A novelization of The Comedy of Terrors was written in 1964 by Elsie Lee, adapted from Richard Matheson’s screenplay. It was published by Lancer Books in paperback (making certain changes in the story’s ending).

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His take: 

First off, let me preface by saying, “not bad for a film directed by a French guy“. No hidden meanings, no trains in tunnels, no hot dogs in buns, the film is what it is, which is a nice departure for three actors better known for their horror background. Some of my favorite films involve actors going against their “type-casting“, Dean Martin in a Western, Jim Carrey in a good film, and Vincent Price showing his funny side.


I realize that Boris Karloff, Vincent Price and Peter Lorre had done The Raven the previous year, but let’s face it, when you think Edgar Allen Poe you don’t really think of rip-roaring laughs. Bias, Peter Lorre pretty much plays the same character that he has played his entire career; the “comedic” sidekick, very similar to the role he played in the film, Arsenic and Old Lace, also co-starring Boris Karloff.


I don’t want to throw spoilers at’cha if you haven’t seen this 50-year old film, but Vincent Price is hilarious as the drunken, money-grubbing, and considering some of his leers, less-than-faithful husband who concocts an ingenious plan to increase revenue in his married-into funeral home, yet does not include the forethought to find out if his intended victims are married to “gold-digger” wives who will not pay their bill.


My only complaint is that they should have used Boris Karloff more frequently. His role as the addled-minded Father-In-Law steals what few scenes they actually utilize him in.


And, keep an eye out for the indestructible “Sherlock Holmes” who Vincent Price’s character fails not once, not twice, but seven times to kill.



3 B rating (1 point given for Boobs, Beasts and Blood): 2 B’s for 4 boobs – No blood, no beasts, but Beverly Hills and Joyce Jameson’s breasts ain’t nutin’ to sneeze at in this film.

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Her Take: 

A Comedy of Terrors was one of the many late night shared movie memories I have of my Mother. She was the one who ignited my love for Vincent Price, and classic films, both of the horror and romantic comedy/drama varieties. I was quite young when I first watched this one, with my Mother, though it was one of those films that we have talked about many times over the years. Because of us bringing it up so often, and quoting Basil Rathbone’s famous repeated line, I honestly felt like I had seen it multiple times, and recently; neither were true – I realized that I have only ever seen it once, back when I was a child. This made the re-watch of this film even more enjoyable for me, as I only recalled moments, and one significant detail, but not all the twists and turns, nor the ending.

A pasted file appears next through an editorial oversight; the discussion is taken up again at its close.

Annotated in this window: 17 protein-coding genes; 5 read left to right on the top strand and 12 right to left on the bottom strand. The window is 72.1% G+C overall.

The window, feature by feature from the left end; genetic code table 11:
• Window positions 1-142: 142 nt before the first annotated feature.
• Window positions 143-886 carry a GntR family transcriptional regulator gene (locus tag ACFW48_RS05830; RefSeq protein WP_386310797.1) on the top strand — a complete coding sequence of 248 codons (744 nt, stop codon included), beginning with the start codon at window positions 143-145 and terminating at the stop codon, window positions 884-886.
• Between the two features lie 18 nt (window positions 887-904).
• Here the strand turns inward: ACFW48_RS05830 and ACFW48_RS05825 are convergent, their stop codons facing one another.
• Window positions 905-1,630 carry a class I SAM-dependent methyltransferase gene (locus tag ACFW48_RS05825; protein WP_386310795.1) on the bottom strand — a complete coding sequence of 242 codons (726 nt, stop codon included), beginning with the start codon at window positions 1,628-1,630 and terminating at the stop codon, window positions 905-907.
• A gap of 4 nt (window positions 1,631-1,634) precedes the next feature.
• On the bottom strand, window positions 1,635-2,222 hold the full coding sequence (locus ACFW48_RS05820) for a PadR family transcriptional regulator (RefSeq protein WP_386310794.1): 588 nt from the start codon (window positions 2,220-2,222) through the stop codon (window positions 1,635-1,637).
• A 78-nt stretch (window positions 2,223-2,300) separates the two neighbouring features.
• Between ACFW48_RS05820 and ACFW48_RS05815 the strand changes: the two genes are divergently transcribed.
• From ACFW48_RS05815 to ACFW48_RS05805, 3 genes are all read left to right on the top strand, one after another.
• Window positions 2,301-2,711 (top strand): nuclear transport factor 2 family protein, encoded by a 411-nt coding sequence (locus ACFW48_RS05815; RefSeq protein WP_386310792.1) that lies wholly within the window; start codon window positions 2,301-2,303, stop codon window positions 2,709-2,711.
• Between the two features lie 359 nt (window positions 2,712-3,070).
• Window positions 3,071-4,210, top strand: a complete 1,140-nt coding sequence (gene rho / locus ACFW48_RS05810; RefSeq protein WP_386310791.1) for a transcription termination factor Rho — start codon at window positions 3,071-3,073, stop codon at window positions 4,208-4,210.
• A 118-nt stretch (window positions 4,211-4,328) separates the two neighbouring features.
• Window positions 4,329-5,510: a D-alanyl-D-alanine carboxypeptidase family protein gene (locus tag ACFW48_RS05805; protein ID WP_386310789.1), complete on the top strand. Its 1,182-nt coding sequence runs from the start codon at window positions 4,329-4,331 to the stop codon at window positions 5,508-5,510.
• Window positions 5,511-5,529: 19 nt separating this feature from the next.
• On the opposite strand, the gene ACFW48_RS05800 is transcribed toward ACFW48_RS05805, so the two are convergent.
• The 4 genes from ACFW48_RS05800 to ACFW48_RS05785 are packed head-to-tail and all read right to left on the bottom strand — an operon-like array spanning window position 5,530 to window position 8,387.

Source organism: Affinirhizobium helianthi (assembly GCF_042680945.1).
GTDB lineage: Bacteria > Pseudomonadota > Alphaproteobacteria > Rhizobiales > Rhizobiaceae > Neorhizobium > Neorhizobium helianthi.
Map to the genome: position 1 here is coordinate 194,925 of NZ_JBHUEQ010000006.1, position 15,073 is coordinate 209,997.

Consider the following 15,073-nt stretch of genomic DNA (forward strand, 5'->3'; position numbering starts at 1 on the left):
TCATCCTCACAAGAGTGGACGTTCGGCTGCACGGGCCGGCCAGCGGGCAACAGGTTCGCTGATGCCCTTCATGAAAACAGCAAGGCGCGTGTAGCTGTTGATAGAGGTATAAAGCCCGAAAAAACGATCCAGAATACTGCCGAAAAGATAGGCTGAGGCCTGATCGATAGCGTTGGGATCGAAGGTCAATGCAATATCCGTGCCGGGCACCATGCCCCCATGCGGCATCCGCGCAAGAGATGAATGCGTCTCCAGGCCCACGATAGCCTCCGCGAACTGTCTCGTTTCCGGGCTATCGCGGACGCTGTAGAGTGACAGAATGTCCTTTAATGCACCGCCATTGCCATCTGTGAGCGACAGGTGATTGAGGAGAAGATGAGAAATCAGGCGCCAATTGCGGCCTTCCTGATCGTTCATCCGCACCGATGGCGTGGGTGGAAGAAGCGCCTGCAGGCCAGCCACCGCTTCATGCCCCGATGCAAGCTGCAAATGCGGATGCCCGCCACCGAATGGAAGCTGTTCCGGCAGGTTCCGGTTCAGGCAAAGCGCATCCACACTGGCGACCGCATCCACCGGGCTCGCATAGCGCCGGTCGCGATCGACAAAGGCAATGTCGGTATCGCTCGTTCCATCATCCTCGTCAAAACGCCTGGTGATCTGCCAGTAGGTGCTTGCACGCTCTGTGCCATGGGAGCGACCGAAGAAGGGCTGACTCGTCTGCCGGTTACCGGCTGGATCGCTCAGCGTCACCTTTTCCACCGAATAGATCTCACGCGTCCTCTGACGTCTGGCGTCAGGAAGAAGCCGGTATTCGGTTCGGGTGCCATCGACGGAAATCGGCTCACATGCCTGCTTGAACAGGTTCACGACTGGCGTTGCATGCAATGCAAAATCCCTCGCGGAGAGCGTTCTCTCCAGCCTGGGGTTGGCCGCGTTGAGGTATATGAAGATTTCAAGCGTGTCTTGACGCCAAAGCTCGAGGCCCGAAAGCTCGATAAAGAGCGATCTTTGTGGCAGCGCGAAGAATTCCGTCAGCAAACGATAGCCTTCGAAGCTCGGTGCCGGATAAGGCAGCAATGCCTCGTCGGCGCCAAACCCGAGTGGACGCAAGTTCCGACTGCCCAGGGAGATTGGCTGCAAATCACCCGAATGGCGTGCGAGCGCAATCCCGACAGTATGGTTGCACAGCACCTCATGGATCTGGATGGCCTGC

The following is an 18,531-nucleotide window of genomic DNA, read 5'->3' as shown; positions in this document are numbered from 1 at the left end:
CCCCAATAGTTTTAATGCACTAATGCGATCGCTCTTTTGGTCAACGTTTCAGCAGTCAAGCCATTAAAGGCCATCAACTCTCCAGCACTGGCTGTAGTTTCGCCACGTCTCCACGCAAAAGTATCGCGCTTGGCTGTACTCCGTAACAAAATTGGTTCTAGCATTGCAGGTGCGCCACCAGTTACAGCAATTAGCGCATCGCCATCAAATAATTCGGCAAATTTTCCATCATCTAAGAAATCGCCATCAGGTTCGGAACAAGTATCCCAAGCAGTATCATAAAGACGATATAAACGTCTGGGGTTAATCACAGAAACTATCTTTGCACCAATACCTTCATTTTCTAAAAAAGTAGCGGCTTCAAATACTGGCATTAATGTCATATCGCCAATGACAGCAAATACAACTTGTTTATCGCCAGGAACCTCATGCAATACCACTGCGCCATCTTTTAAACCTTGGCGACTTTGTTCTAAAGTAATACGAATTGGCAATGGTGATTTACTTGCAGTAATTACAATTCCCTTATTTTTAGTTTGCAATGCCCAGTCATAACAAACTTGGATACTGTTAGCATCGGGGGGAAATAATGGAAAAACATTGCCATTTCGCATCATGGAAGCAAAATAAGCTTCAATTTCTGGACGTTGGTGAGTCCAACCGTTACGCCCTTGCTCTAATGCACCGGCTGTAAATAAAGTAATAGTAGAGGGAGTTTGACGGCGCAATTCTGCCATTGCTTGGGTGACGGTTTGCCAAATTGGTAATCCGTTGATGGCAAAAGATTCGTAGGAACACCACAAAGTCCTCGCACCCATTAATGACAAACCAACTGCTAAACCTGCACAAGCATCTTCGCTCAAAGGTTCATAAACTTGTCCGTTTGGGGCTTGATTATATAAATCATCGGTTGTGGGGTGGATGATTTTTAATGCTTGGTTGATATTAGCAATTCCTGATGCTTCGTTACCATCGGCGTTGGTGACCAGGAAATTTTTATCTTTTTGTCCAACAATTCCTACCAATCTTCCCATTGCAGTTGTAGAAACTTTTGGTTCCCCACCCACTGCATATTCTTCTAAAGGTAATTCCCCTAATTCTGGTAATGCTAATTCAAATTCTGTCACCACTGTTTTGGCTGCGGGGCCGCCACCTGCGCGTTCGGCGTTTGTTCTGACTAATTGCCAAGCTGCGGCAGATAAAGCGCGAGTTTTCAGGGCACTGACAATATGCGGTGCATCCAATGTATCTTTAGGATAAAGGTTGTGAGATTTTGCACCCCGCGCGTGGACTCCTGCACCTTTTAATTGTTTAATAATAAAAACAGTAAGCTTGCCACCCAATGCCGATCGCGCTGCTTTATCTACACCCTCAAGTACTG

My first realization is that Vincent Price’s character, Waldo Trumbull, is an all-around awful person. He is a terrible husband who constantly belittles and verbally abuses his wife, played by Joyce Jameson. He is a horrible Son-In-Law to his Father-In-Law played by Boris Karloff; Waldo attempts to slip poison into his Father-In-Law’s warm milk, telling him it is his “medicine”, on a daily basis. Waldo is also a bad co-worker, who incessantly berates Peter Lorre’s character, Felix Gille, and forces him to assist in multiple murders by reminding him that he himself was once a convicted thief and that Felix should be grateful to have a job. Waldo is also a drunk and, oh yeah, a murderer. Waldo is an awful, awful person.


That said, Felix is not that great of a person either. He covets his boss’ wife, ogling her and following her around, dancing with her and wooing her, albeit in an awkward sort of way. He also goes along with his boss’ murderous plots without going to the police, or at least completely refusing to partake in the crimes. I would say that his character is short on confidence, yet he does show enough bravado and bravery to seduce his abusive boss’ wife out from under him.

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Joyce and her Father are the real innocents in this drama, though neither has all their wits about them as is shown in both their perceptions and feelings for Waldo. Also, I am not sure how or why Joyce thinks she could be a successful opera singer as her voice seems to scare Cleopatra the cat, kill flowers and break glasses and bottles. I suppose that Basil Rathbone’s John Black is an innocent, as well as seemingly impervious to death. I do wonder, though, if the kind of narcolepsy he suffers from is triggered by fear and/or heightened emotions? It does seem like anytime Waldo and Felix are near him a narcoleptic episode occurs. As far as not dying despite of being closed up in a coffin, shot, knocked out and a variety of other physical damages, is a complete mystery. It is funny though, and works as a “comedy of errors” plot device.


Another question in this film that I had was why did Waldo and Felix bring along Cleopatra the cat when they went to break into a home and murder the inhabitant? In what way would the cat be of help? It does set-up a great shot of Waldo holding the cat and stroking its fur in the proverbial “super villain” kind of way, but beyond that, it seemed implausible and questionable to bring Cleopatra along for the ride.